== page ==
2) Look for the lesson. When you feel angry about the situation, instead of asking, “What am I getting here?” or “What have you done for me lately?”, ask “What lesson do I need to learn from this?” or “What have I done for ME lately?” Any time we feel shortchanged, it’s because, on some level, we’re shortchanging ourselves. Either we accept less than we deserve or we do more than we need to in order to feel like we’re “enough” or we reject other people’s gifts of love and contribution because we don’t want to “owe anybody anything.” I could go on and on but you get what I’m saying. If you resist receiving from others, no matter how much they give, you won’t be able to receive it. Maybe that’s the lesson in this relationship. Maybe just maybe the lesson isn’t that you married badly or you chose the wrong person. More than likely, you chose exactly the right person for exactly the right lessons you needed to learn and it’s better to be present for this and get the lessons this time around than to run from the lesson only to find the same exact spiritual classroom in the form of a different person, in a different relationship, in a different marriage, headed down the same break up road. I’m not saying you stay in a relationship that offers no equity. I’m saying you stay for as long as it takes to get the lessons you need so you do not repeat this cycle again.
3) Accept your role or change it but don’t bitch about it. Complaining is the mother of all failure because it does nothing to improve the situation. And, yet, so many women complain about what their spouses don’t do, won’t do, or can’t do without realizing that all of that energy spent in complaining could be better used in assessing and altering the roles they’ve chosen to play in the marriage. Contrary to popular belief, you didn’t “fall” into your role as breadwinner. You chose it. Yes, I get the economy might have been rough and you were the one making all the money so when the baby came, it was a no brainer that he’d stay home and you’d go to work. That was still a choice. I understand that you made a pact with yourself to always have your own income and you couldn’t help that you were more ambitious than him and climbed higher faster while he languished going from job to job. But guess what? You still had to choose to climb. At the end of the day, you being in the role of breadwinner is as much a choice as a woman who chooses to stay at home. Complaining about the choice you made (and continue to make daily) is a fast way to go no where. If you really dislike the choice (and I haven’t met many women breadwinners who’d want to switch to stay-at-home, not-receiving-their-own-paycheck women), choose differently. Sit down with your spouse and say, “In the next 6 months, I’d like to see our roles shift in this, this and this way… How can we make that happen?” and follow through on it. Don’t back down when you start to see you’re losing the control you once had in the relationship. Don’t shy away from it the moment he doesn’t do things exactly the way you’d do them. If you want to change the role but you don’t want to relinquish any of the power, you’re going to have a problem. If you don’t like the role, change it but, whatever you do, stop bitching about it. Bitching solves nothing and, in fact, creates more problems than you originally had.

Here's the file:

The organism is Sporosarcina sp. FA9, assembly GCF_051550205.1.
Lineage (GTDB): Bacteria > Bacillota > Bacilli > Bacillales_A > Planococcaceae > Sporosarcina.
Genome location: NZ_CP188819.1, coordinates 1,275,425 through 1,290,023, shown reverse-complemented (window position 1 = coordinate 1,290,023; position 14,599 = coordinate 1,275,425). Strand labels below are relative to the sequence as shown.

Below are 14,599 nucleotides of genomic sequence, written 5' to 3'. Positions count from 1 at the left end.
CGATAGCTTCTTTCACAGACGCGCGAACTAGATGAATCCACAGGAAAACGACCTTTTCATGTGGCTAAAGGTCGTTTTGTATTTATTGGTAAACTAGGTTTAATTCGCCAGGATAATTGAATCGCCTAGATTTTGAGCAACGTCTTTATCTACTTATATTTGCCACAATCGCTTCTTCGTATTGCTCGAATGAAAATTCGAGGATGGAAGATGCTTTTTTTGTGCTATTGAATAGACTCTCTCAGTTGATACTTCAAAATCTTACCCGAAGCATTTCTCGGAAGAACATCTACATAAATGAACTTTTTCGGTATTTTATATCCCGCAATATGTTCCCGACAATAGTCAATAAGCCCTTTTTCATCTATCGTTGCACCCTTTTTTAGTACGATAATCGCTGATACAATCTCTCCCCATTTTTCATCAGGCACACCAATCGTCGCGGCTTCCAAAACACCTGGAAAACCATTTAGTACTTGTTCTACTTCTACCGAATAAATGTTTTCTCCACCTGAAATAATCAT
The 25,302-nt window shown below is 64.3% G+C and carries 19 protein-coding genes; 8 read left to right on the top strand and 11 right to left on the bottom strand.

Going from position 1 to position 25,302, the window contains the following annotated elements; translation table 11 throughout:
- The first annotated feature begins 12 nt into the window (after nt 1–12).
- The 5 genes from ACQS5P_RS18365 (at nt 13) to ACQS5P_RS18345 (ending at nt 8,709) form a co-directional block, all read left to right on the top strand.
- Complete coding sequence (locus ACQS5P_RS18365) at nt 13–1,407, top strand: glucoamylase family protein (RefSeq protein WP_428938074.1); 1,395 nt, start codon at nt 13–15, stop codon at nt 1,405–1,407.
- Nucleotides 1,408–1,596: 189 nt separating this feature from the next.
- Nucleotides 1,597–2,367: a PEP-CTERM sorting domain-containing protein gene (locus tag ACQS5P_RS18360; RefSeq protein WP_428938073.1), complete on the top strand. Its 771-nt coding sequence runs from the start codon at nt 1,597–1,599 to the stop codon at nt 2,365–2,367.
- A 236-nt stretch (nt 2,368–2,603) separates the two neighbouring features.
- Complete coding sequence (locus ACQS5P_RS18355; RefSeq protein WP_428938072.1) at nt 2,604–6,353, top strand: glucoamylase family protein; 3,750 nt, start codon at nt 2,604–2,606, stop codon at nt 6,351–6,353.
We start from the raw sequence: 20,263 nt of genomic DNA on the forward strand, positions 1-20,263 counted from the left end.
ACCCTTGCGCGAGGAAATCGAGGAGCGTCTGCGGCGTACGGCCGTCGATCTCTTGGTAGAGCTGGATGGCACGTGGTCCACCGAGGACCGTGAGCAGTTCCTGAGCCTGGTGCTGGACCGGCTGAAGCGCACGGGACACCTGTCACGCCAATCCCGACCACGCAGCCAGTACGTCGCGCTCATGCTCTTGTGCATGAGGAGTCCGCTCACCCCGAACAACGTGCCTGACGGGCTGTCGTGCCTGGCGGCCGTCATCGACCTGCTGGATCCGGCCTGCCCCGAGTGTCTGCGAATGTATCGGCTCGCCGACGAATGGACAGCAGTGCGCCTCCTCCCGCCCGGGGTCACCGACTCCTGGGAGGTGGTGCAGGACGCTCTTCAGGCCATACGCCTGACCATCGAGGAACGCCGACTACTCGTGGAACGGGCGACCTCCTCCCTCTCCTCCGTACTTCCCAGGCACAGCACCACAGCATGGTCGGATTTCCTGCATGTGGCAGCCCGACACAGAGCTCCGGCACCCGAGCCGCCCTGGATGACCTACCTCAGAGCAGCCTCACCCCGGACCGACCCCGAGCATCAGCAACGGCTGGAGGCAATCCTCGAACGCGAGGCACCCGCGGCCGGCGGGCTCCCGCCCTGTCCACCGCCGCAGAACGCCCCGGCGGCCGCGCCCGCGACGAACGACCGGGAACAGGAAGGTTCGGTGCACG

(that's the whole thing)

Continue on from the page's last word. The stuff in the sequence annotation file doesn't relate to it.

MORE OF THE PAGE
At the end of the day, the marriage you’re in is the marriage you chose. Your lesson here is not to find another partner or to stop being married.
It’s to see this situation for the lesson it is and to ask yourself repeatedly as you learn it:
How can I create this in a different way?
You are the creator of it. You are the chooser of the role. If you don’t like what you chose, guess what? You can, at any moment, choose differently.